Idiot Box (film)

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Idiot Box
Directed byDavid Caesar
Written byDavid Caesar
Produced byNicki Roller
Glenys Rowe
StarringBen Mendelsohn
Jeremy Sims
Robyn Loau
Celia Ireland
Graeme Blundell
CinematographyJoseph Pickering
Edited byMark Perry
Music byTim Rogers
Distributed byUIP/Globe
Release dates
Running time
85 minutes
BudgetA$2.5 million[1]
Box officeA$837,689 (Australia)[2]

Idiot Box is a 1996 Australian film starring Ben Mendelsohn and Jeremy Sims. Set in (around 1980's or 90's) middle class city urban Australian youth and young adults culture with local criminal well to do's and widespread general unemployment. The story viewing is shown from the private and illicit side of the activity of friends turning to crime by personal circumstance, all the way to the nitty-gritty of sand-shoes and caring considerate criminals' sincerity. Idiot box is another "era" Australian "bank robber film" entwined with a wry sense of humour.

At the ARIA Music Awards of 1997 the soundtrack was nominated for Best Original Soundtrack, Cast or Show Album.[3]


The story follows two fictional characters Mick (Jeremy Sims) and Kev (Ben Mendelsohn) who have nothing to offer. They are stereotypical bogans with a taste for cheap thrills. Kev's hobby is being angry, his motto is "Maximum fear, minimum time". He is unemployed with "attitude," an antagonistic manner. Mick is his best friend ("mate") and together they kill time drinking beer, watching the Idiot Box and looking for action on the street.

One day Kev tells Mick they have drawn their last dole cheque. Instead of giving in to their limited circumstances, they are going to get rich quick doing the only thing they are qualified for - crime. Conning a friend into driving the getaway car, the gang of three plan a bank robbery. But it is a heist that is doomed from the start when professional criminals target the same bank.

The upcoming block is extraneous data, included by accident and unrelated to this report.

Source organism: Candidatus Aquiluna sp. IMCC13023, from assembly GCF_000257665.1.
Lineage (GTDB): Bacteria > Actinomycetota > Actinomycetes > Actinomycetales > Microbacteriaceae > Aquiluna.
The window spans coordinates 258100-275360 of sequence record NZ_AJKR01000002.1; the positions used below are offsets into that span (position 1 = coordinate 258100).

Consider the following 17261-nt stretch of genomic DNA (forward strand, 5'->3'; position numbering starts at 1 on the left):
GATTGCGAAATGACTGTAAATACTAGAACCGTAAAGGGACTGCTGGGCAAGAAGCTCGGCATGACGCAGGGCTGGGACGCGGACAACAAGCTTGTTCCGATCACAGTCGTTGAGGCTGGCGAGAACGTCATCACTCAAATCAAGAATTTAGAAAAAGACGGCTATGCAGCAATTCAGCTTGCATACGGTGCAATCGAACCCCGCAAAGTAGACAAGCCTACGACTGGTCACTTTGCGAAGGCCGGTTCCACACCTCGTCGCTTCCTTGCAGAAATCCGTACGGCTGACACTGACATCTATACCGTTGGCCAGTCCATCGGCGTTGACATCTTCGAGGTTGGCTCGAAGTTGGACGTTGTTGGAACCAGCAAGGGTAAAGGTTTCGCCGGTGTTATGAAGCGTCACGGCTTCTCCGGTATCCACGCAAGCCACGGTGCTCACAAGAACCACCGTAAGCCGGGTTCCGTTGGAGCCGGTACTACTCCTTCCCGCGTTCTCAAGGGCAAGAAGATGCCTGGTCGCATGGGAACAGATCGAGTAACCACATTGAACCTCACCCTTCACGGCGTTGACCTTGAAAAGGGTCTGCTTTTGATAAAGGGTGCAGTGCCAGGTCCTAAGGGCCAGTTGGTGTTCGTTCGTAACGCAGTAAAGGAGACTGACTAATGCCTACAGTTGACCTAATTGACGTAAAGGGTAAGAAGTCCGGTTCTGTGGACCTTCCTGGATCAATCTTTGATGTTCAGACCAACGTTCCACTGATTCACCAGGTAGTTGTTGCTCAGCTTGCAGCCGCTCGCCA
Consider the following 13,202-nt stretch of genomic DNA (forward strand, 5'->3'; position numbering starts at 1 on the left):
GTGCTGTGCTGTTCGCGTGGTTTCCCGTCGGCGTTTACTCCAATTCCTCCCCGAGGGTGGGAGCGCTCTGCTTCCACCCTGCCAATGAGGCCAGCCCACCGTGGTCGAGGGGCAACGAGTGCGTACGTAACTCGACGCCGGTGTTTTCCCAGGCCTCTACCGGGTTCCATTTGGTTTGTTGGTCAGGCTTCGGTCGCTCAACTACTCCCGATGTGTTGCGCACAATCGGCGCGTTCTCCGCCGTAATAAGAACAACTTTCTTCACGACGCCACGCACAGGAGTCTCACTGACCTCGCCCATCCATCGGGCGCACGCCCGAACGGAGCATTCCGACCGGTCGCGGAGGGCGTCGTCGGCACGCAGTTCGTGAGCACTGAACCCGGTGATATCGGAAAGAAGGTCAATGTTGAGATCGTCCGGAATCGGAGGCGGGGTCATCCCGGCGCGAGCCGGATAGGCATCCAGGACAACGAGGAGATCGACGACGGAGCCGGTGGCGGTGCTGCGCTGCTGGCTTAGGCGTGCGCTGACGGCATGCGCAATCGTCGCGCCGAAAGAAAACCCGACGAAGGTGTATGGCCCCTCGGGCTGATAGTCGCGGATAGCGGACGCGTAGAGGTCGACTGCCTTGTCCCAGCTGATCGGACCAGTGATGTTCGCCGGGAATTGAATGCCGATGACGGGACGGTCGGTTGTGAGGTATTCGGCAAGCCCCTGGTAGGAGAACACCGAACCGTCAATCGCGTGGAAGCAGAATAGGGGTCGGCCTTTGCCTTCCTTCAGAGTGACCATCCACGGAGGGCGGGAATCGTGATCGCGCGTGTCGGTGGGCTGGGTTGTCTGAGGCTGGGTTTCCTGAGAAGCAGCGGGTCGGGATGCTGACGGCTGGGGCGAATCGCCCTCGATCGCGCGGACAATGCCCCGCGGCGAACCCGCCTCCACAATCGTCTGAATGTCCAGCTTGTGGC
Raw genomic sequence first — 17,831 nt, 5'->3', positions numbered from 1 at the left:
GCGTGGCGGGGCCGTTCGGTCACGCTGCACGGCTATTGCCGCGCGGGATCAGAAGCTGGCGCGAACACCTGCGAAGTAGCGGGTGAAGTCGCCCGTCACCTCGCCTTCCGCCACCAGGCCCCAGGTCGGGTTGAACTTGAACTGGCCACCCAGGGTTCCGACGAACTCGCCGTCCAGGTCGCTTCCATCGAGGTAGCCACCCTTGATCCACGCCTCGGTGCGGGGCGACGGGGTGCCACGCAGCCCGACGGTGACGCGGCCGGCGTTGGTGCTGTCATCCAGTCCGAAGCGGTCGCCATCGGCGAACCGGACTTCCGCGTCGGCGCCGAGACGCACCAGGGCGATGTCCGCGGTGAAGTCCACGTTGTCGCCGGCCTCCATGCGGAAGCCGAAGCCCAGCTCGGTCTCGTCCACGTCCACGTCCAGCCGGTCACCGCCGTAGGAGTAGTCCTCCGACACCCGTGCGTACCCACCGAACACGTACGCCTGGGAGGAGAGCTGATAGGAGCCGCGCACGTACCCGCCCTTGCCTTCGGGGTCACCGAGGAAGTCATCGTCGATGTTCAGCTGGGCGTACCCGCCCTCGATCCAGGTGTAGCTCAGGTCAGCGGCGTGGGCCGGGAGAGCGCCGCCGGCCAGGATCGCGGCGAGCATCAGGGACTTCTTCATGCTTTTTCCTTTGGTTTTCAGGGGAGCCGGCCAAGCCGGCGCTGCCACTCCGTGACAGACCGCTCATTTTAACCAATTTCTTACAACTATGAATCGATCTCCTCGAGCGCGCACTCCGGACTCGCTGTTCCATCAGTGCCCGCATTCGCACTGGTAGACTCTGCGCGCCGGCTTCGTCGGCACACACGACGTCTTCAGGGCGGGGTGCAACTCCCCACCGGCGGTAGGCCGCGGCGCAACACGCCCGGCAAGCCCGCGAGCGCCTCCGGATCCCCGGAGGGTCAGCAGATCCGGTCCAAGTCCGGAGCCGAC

The film's writer-director David Caesar said:

I think that Idiot Box is about two young men who are doing the best they can with the resources available to them. Now, the fact that the resource available, as far as they're concerned, is robbing a bank doesn't change the fact that it's still about them trying, basically not giving up. I'm surprised that people haven't come down on me for saying, 'Oh, this is going to promote people robbing banks.' The issue with the film, from my point of view, is that it was about people who hadn't given in to their circumstances.[4]

Box office[edit]

Idiot Box opened on 42 screens in Australia and placed tenth at the Australian box office with a gross of A$278,769 for the week[5] and went on to gross A$837,689 at the box office in Australia.[2]

Home media[edit]

Idiot Box was released on DVD by Umbrella Entertainment in March 2012. The DVD is compatible with all region codes and includes special features such as the theatrical trailer, behind the scenes, the screenplay and audio commentary with David Caesar and Glenys Rowe.[6]

See also[edit]


  1. ^ a b "Idiot Box". Oz Movies. Retrieved 19 September 2022.
  2. ^ a b "Film Victoria - Australian Films at the Australian Box Office" (PDF). Archived from the original (PDF) on 18 February 2011. Retrieved 21 November 2010.
  3. ^ ARIA Award previous winners. "History Best Original Soundtrack, Cast or Show Album". Australian Recording Industry Association (ARIA). Retrieved 12 July 2022.
  4. ^ "Interview with David Caesar", Signet, 4 April 1997. Retrieved 18 November 2012
  5. ^ "Australia Top 15". Screen International. 7 March 1997. p. 27. $216,100; $1=A$1.29
  6. ^ "Umbrella Entertainment". Archived from the original on 16 June 2013. Retrieved 14 May 2013.

External links[edit]